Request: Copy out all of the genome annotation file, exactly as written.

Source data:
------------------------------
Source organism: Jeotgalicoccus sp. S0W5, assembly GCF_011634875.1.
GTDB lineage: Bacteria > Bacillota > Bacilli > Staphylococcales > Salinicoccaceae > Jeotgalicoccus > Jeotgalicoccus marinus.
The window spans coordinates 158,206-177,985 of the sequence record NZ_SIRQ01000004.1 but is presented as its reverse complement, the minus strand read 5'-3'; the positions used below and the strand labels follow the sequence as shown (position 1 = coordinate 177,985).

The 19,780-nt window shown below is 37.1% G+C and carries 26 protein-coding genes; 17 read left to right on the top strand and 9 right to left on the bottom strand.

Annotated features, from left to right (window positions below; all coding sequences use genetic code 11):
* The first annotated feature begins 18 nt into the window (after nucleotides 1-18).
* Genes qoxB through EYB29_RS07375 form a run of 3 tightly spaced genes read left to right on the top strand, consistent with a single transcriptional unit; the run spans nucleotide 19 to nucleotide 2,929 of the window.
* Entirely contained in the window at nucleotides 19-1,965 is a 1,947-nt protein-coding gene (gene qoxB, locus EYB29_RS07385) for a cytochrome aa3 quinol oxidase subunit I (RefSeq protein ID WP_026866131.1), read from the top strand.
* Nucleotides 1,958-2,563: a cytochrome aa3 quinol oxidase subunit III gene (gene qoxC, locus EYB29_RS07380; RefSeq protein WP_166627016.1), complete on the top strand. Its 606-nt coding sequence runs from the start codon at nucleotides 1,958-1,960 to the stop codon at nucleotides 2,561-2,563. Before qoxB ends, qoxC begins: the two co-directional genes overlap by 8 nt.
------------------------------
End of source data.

Source organism: Jeotgalicoccus sp. S0W5, assembly GCF_011634875.1.
GTDB lineage: Bacteria > Bacillota > Bacilli > Staphylococcales > Salinicoccaceae > Jeotgalicoccus > Jeotgalicoccus marinus.
The window spans coordinates 158,206-177,985 of the sequence record NZ_SIRQ01000004.1 but is presented as its reverse complement, the minus strand read 5'-3'; the positions used below and the strand labels follow the sequence as shown (position 1 = coordinate 177,985).

The 19,780-nt window shown below is 37.1% G+C and carries 26 protein-coding genes; 17 read left to right on the top strand and 9 right to left on the bottom strand.

Annotated features, from left to right (window positions below; all coding sequences use genetic code 11):
* The first annotated feature begins 18 nt into the window (after nucleotides 1-18).
* Genes qoxB through EYB29_RS07375 form a run of 3 tightly spaced genes read left to right on the top strand, consistent with a single transcriptional unit; the run spans nucleotide 19 to nucleotide 2,929 of the window.
* Entirely contained in the window at nucleotides 19-1,965 is a 1,947-nt protein-coding gene (gene qoxB, locus EYB29_RS07385) for a cytochrome aa3 quinol oxidase subunit I (RefSeq protein ID WP_026866131.1), read from the top strand.
* Nucleotides 1,958-2,563: a cytochrome aa3 quinol oxidase subunit III gene (gene qoxC, locus EYB29_RS07380; RefSeq protein WP_166627016.1), complete on the top strand. Its 606-nt coding sequence runs from the start codon at nucleotides 1,958-1,960 to the stop codon at nucleotides 2,561-2,563. Before qoxB ends, qoxC begins: the two co-directional genes overlap by 8 nt.